We focus on the 30%-50% savings rate because this is very practical for those seeking Financial Independence after some intentionality has been applied to both lowering your expenses and increasing your income.

This results in a 17-28 year working career, which will enable you to ‘retire’ decades earlier than your friends & colleagues.

## How Much Should I Save Each Month

It’s easy to fall into the trap of asking how much should I save each month and looking for a number like $500 a month, but this is misleading and inaccurate because any answer is dependent on your goals and how much your life costs.

If you bring home $100,000 a year and you are able to save $2,000 a year we can infer that you spend the remaining $98,000. In this case, the $2,000 isn’t really making a dent in your goals over a short to intermediate timeline and you most likely will not be able to retire comfortably with a meager 2% savings rate.

If we plan on working till we die (which is an actual retirement strategy- not advised) then those numbers may work out since you are technically saving. But this isn’t a strategy to really win.

*Join us for weekly motivation, inspiration, and action broken down into bite-size pieces*

Most traditional personal finance ‘experts’ recommend saving between 10 % to 20%. These conservative savings rates will work if you are planning on working for 40-50 years. The problem is that most people never question that assumption. What if you want to unlock Financial Independence in 10-20 years?

**Is that even possible?**

Of course, it is – refer to the napkin 🙂

Our Financial Independence Timeline is directly tied to our savings rate.

With 20% Savings, you will reach FI in an impressive (by societal standards) 37 years but you don’t have to stop there. If you can reach a 50% savings rate you’ll knock 20 years off that timeline and reach Financial Independence in just 17 years.

Imagine the possibility of being at the point where working is completely optional in a mere 17 years!

The beautiful part of this math is it **doesn’t matter when** you start. This isn’t just for perfect people finding this concept in their early 20s. Even if you’re starting from $0 of savings now, if you can get to a 50% savings rate, you are 17 years from Financial Independence.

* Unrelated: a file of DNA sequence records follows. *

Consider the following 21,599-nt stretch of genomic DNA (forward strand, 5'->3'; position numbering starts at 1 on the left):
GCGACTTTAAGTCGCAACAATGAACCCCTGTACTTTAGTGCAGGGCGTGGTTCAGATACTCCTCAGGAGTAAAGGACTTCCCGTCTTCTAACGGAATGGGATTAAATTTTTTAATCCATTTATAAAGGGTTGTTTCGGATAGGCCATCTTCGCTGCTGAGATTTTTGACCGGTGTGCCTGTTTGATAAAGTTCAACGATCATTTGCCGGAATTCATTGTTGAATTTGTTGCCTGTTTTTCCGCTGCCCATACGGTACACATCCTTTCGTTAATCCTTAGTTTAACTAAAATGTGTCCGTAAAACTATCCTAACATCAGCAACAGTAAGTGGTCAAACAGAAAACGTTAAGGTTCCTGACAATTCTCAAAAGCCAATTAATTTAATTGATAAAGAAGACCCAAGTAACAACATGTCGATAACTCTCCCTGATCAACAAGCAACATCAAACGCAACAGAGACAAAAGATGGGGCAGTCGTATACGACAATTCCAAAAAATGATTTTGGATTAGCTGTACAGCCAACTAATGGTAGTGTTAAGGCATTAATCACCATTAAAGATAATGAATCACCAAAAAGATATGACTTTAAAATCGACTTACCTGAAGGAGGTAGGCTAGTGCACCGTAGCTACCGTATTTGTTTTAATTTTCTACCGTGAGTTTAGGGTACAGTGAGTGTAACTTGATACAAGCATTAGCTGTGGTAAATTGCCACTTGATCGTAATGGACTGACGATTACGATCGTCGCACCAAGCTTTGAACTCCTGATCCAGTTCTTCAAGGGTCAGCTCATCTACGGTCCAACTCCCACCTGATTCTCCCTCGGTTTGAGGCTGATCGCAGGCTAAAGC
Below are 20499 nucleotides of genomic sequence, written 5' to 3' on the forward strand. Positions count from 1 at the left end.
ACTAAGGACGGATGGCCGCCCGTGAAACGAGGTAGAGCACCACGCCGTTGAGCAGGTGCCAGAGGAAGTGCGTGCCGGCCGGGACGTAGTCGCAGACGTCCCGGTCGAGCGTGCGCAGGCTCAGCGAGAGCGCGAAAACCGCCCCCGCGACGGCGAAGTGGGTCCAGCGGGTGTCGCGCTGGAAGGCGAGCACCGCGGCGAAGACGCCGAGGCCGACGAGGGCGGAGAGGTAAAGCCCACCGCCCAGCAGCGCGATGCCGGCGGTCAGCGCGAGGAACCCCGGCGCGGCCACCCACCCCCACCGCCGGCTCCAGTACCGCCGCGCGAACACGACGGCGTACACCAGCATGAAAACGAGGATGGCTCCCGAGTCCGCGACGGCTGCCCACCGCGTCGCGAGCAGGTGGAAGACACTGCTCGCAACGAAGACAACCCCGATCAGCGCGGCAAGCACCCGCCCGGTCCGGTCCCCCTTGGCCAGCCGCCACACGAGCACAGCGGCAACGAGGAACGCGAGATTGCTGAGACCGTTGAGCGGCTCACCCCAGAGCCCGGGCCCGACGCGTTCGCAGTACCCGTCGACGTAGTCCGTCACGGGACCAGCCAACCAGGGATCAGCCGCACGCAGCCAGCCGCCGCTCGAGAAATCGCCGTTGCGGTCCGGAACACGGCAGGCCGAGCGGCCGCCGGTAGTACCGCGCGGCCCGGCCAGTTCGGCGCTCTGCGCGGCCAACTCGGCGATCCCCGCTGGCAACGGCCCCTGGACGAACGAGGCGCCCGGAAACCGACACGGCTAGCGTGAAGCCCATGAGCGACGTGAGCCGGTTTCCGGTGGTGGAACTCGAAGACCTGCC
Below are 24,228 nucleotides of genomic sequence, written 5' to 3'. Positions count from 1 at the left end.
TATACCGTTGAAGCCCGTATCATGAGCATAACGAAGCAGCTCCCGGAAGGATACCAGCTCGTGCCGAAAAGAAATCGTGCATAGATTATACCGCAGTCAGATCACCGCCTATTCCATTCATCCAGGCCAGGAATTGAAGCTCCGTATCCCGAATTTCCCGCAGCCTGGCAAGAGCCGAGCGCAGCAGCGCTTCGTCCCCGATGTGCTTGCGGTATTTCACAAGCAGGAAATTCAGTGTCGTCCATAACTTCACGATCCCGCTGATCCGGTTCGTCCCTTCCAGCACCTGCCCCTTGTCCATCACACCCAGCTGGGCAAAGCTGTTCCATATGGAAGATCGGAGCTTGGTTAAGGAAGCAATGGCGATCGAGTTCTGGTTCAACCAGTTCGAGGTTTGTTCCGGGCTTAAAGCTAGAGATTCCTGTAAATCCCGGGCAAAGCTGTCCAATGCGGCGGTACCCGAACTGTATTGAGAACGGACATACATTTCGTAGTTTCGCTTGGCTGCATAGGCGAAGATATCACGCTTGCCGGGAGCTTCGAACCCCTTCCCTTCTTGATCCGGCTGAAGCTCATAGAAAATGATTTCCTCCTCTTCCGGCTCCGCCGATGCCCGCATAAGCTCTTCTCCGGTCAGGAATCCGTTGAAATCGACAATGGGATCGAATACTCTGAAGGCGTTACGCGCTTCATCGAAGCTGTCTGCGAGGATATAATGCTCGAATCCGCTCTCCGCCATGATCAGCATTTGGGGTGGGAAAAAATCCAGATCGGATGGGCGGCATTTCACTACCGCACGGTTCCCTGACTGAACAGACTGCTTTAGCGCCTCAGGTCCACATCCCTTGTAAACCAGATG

That should bring great joy and liberation to everyone. It doesn’t matter when or where you’re starting from — it only matters what you’re going to do from here!

But how do we define Income and Savings? Keep reading…

## How to Calculate Your Savings Rate

As we mentioned above, calculating your savings rate is at its essence really a simple exercise:

Savings/Income = Savings Rate

Easy, right? Well, how do you define income? Is it gross income? Take Home Pay, Net income after taxes? If it’s net income, how do you calculate your net income? What counts as “savings”? Does your employer match your 401k count? What if it’s pre or post-tax savings? Do you include your mortgage principal payment in your savings rate?

## The 3 Most Common Savings Rate Calculations and Which One Is Best

Let’s explore different ways you can calculate your income and ways you can calculate your savings. Pick the methodology you’re most comfortable with or create your own to measure your personal savings rate.

### Case Study to Show How These Calculations Will Give You Different Results

#### Method 1: Total Savings divided by Gross Income

Method 1 is based on Gross Income and will consistently return the lowest or most conservative savings rate. But since you are likely in your highest tax rate while you are working you could make the case that it is resulting in an artificially low savings rate.

#### Method 2: Total Savings divided by Take Home Pay

Method 2 will always produce the highest possible savings rate but it is a flawed calculation and is easy to break especially for those individuals with creative income situations that are putting a large percentage of their income into pretax accounts. When someone reports a 70-90% savings rate this is probably the flawed logic that was used. any savings used in the numerator should be included in the denominator which brings us to method 3.